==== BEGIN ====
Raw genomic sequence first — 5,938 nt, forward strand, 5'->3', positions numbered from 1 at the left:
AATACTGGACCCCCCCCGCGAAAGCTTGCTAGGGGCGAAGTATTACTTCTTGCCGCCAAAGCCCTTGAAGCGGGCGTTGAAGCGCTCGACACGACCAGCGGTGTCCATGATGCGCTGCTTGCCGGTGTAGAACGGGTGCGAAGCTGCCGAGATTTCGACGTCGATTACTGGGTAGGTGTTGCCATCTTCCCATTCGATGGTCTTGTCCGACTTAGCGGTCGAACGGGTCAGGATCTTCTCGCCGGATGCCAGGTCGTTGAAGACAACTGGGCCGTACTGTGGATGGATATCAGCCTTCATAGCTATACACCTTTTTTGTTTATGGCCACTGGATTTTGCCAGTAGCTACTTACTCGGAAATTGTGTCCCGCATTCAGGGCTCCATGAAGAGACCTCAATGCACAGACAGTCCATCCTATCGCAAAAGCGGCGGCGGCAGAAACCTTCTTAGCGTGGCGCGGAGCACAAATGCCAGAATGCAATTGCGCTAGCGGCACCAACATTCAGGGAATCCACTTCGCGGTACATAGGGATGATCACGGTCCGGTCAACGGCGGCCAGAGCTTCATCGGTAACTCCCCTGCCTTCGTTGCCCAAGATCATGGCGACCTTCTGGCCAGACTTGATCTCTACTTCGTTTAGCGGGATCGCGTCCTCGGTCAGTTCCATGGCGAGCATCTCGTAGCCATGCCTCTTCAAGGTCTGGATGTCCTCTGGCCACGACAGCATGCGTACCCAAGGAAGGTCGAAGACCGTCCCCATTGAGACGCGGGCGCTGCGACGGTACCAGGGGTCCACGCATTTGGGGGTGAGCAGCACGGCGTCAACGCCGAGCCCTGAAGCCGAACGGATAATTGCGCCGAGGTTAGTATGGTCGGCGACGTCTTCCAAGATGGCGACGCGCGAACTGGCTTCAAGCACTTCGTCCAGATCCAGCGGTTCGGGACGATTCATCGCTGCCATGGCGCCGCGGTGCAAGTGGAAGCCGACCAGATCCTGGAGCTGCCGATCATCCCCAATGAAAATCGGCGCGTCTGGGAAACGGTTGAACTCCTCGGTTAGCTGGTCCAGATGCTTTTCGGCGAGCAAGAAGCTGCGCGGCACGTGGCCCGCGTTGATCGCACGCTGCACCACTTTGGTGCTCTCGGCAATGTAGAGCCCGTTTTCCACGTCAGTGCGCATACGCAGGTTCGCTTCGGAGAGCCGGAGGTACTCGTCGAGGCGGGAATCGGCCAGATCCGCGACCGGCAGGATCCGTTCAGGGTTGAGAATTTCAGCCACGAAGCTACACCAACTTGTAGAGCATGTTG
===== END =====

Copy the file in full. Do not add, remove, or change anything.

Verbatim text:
Raw genomic sequence first — 5,938 nt, forward strand, 5'->3', positions numbered from 1 at the left:
AATACTGGACCCCCCCCGCGAAAGCTTGCTAGGGGCGAAGTATTACTTCTTGCCGCCAAAGCCCTTGAAGCGGGCGTTGAAGCGCTCGACACGACCAGCGGTGTCCATGATGCGCTGCTTGCCGGTGTAGAACGGGTGCGAAGCTGCCGAGATTTCGACGTCGATTACTGGGTAGGTGTTGCCATCTTCCCATTCGATGGTCTTGTCCGACTTAGCGGTCGAACGGGTCAGGATCTTCTCGCCGGATGCCAGGTCGTTGAAGACAACTGGGCCGTACTGTGGATGGATATCAGCCTTCATAGCTATACACCTTTTTTGTTTATGGCCACTGGATTTTGCCAGTAGCTACTTACTCGGAAATTGTGTCCCGCATTCAGGGCTCCATGAAGAGACCTCAATGCACAGACAGTCCATCCTATCGCAAAAGCGGCGGCGGCAGAAACCTTCTTAGCGTGGCGCGGAGCACAAATGCCAGAATGCAATTGCGCTAGCGGCACCAACATTCAGGGAATCCACTTCGCGGTACATAGGGATGATCACGGTCCGGTCAACGGCGGCCAGAGCTTCATCGGTAACTCCCCTGCCTTCGTTGCCCAAGATCATGGCGACCTTCTGGCCAGACTTGATCTCTACTTCGTTTAGCGGGATCGCGTCCTCGGTCAGTTCCATGGCGAGCATCTCGTAGCCATGCCTCTTCAAGGTCTGGATGTCCTCTGGCCACGACAGCATGCGTACCCAAGGAAGGTCGAAGACCGTCCCCATTGAGACGCGGGCGCTGCGACGGTACCAGGGGTCCACGCATTTGGGGGTGAGCAGCACGGCGTCAACGCCGAGCCCTGAAGCCGAACGGATAATTGCGCCGAGGTTAGTATGGTCGGCGACGTCTTCCAAGATGGCGACGCGCGAACTGGCTTCAAGCACTTCGTCCAGATCCAGCGGTTCGGGACGATTCATCGCTGCCATGGCGCCGCGGTGCAAGTGGAAGCCGACCAGATCCTGGAGCTGCCGATCATCCCCAATGAAAATCGGCGCGTCTGGGAAACGGTTGAACTCCTCGGTTAGCTGGTCCAGATGCTTTTCGGCGAGCAAGAAGCTGCGCGGCACGTGGCCCGCGTTGATCGCACGCTGCACCACTTTGGTGCTCTCGGCAATGTAGAGCCCGTTTTCCACGTCAGTGCGCATACGCAGGTTCGCTTCGGAGAGCCGGAGGTACTCGTCGAGGCGGGAATCGGCCAGATCCGCGACCGGCAGGATCCGTTCAGGGTTGAGAATTTCAGCCACGAAGCTACACCAACTTGTAGAGCATGTTG